Teens who were depressed as children are far more likely than their peers to be obese, smoke cigarettes and lead sedentary lives, even if they no longer suffer from depression.
The research, by scientists at Washington University School of Medicine in St. Louis and the University of Pittsburgh, suggests that depression, even in children, can increase the risk of heart problems later in life.
The researchers report their findings March 15 at the annual meeting of the American Psychosomatic Society in Miami, Fla.
"Part of the reason this is so worrisome is that a number of recent studies have shown that when adolescents have these cardiac risk factors, they're much more likely to develop heart disease as adults and even to have a shorter lifespan," says first author Robert M. Carney, PhD, a professor of psychiatry at Washington University. "Active smokers as adolescents are twice as likely to die by the age of 55 than nonsmokers, and we see similar risks with obesity, so finding this link between childhood depression and these risk factors suggests that we need to very closely monitor young people who have been depressed."
Researchers have known for years that adults with depression are likely to have heart attacks and other cardiac problems, but it hasn't been clear when risk factors for heart disease such as smoking, obesity and sedentary lifestyle join forces with depression to increase the risk for heart problems.
"We know that depression in adults is associated with heart disease and a higher risk of dying from a heart attack or having serious complications," Carney says. "What we didn't know is at what stage of life we would begin to see evidence of this association between depression and these cardiac risk factors."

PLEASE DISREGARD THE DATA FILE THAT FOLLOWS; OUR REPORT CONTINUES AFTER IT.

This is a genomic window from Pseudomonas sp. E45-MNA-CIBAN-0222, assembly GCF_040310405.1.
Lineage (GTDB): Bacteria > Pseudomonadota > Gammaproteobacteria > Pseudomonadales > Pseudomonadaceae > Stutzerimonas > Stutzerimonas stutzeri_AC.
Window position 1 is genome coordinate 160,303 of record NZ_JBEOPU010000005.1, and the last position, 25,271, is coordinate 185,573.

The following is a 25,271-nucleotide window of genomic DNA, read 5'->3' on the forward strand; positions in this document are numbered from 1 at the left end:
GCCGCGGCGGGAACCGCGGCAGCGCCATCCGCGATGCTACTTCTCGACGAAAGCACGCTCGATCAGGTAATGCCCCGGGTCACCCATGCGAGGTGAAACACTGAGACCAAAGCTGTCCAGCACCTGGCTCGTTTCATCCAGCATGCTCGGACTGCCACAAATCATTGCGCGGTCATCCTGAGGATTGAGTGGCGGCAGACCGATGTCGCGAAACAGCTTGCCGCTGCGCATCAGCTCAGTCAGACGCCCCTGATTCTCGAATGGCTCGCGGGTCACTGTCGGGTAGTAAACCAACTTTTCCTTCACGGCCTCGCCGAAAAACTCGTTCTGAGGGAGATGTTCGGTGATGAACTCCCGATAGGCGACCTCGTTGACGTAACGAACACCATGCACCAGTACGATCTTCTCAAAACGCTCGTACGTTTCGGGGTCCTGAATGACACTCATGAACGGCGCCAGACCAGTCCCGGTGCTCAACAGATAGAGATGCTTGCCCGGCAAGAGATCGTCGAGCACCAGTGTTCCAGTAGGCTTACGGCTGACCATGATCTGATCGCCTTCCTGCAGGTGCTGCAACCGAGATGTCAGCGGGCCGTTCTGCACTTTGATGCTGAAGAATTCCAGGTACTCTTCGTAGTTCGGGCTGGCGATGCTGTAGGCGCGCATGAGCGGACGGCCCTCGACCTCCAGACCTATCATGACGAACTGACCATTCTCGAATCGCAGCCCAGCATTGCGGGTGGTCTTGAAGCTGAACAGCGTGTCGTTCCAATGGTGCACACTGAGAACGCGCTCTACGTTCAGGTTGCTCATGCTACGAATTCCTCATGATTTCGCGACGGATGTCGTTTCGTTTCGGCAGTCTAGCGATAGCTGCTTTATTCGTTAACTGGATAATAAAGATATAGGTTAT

The researchers studied children who had participated in a 2004 study of the genetics of depression. At the time, their average age was 9. The investigators surveyed 201 children with a history of clinical depression, along with 195 of their siblings who never had been depressed. They also gathered information from 161 unrelated age- and gender-matched children with no history of depression.
In 2011, when the study participants had reached the age of 16, the researchers surveyed them again, looking at rates of smoking, obesity and physical activity in all three groups of adolescents.
"Of the kids who were depressed at age 9, 22 percent were obese at age 16," Carney says. "Only 17 percent of their siblings were obese, and the obesity rate was 11 percent in the unrelated children who never had been depressed."
Carney and his colleagues found similar patterns when they looked at smoking and physical activity.
"A third of those who were depressed as children had become daily smokers, compared to 13 percent of their nondepressed siblings and only 2.5 percent of the control group," he says.
In terms of physical activity, the teens who had been depressed were the most sedentary. Their siblings were a bit more active, and members of the control group were the most active.